One sees them a lot around here, given the town I’m in, but that’s not what I’m talking about.
There’s a Spitzer telescope press release about the possible discovery of the most early stars detected to date. These would be the very first stars to have formed in the universe. Remembering that the universe is 13.7 billion years old, pause for a moment to be impressed by the claim of Kashlinsky, Arendt, Mather and Moseley that these stars appeared less than a billion years after the big bang. You should also read some discussion in John Baez’ recent post. [Update: See remarks from Ned Wright at the end of this post.]
The new milestone on the timeline of the universe’s history, if this is correct, would look roughly as in this image (from the press release):
Extraordinary claims (like this one) require extraordinary evidence, and so there’ll no Continue reading ‘Really Old Stars?’
Oh, man ! Right now I’m seriously jammin’ along to NPR’s Fresh Air. Why? It is a retrospective on James Brown (you’ve heard the news, I imagine). Terry Gross (the show’s presenter) has lined up a 2005 interview with him, and also has cut in interviews with Bootsy Collins, Maceo Parker, etc. It’s all about his music’s history – the influences, the influenced, the ideas, the groove, the politics, the movement, the Movement, and so much more.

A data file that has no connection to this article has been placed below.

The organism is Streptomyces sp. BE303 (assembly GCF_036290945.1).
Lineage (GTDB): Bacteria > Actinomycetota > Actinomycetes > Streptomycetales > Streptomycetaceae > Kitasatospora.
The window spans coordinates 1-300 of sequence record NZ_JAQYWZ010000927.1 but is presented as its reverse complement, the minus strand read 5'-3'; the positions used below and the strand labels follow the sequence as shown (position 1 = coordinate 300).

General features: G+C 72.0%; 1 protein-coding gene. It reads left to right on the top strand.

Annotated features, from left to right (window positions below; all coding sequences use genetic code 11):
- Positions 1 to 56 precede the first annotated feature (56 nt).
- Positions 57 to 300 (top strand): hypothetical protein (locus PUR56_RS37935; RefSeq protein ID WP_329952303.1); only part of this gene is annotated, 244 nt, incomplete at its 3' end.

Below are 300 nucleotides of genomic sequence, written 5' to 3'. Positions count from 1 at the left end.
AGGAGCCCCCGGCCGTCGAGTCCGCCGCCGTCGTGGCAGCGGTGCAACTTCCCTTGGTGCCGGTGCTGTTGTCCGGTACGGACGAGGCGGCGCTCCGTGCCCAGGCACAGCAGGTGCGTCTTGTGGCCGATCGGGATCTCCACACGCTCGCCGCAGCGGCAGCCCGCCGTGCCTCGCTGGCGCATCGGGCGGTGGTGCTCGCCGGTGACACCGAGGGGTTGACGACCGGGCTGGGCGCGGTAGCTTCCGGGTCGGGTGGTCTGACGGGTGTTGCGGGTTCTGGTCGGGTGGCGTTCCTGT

If you’ve not listened to James Brown’s music before, this is a good chance to learn what it’s all about. (Image right from concertshots.com.)
Whatever you’re doing, Get Up Offa That Thing and download now and get your groove on!
Read about the long lost history of Thermodynamics over at Lounge of the Lab Lemming. There you’ll find out about the 19th Century Boy Band Heat Engine, whose original membership was:
- Rudolf Clausius: bass
- Emile Clapeyron: percussion
- Sadi Carnot: vocals
- Hermann Helmholtz: calorimeter
… and much much more.
In this history, the laws of thermodynamics were motivated by the same old thing that motivates so many things, it seems: Attracting the opposite sex. Why am I not surprised?
(Note: It is a (mostly) funny riff starting as a dig (or at least I interpret it as such) at the implication made by a ScienceBlogs blogger during an earlier blogfight that his Continue reading ‘Heat Engine – The Original Hot Boy Band’
Young1 Bee does it again, this time with an excellent post entitled “Anomalous Alignments in the Cosmic Microwave Background”. You’ve heard a huge amount about the success of modern precision cosmology, driven so muchn in recent times by the extraordinary data from the Cosmic Microwave Background measured by experiments such as WMAP. Well, there are some very interesting anomalies in the CMB data that have yet to be properly understood, and Bee discusses them in her post. I’ll do no more than send you over there to read it and join in the discussion if you wish. Nothing wrong with a bit of Cosmology conversation during the holidays.
1Just trying to help, in case you’re wondering. See the first paragraphs of her post.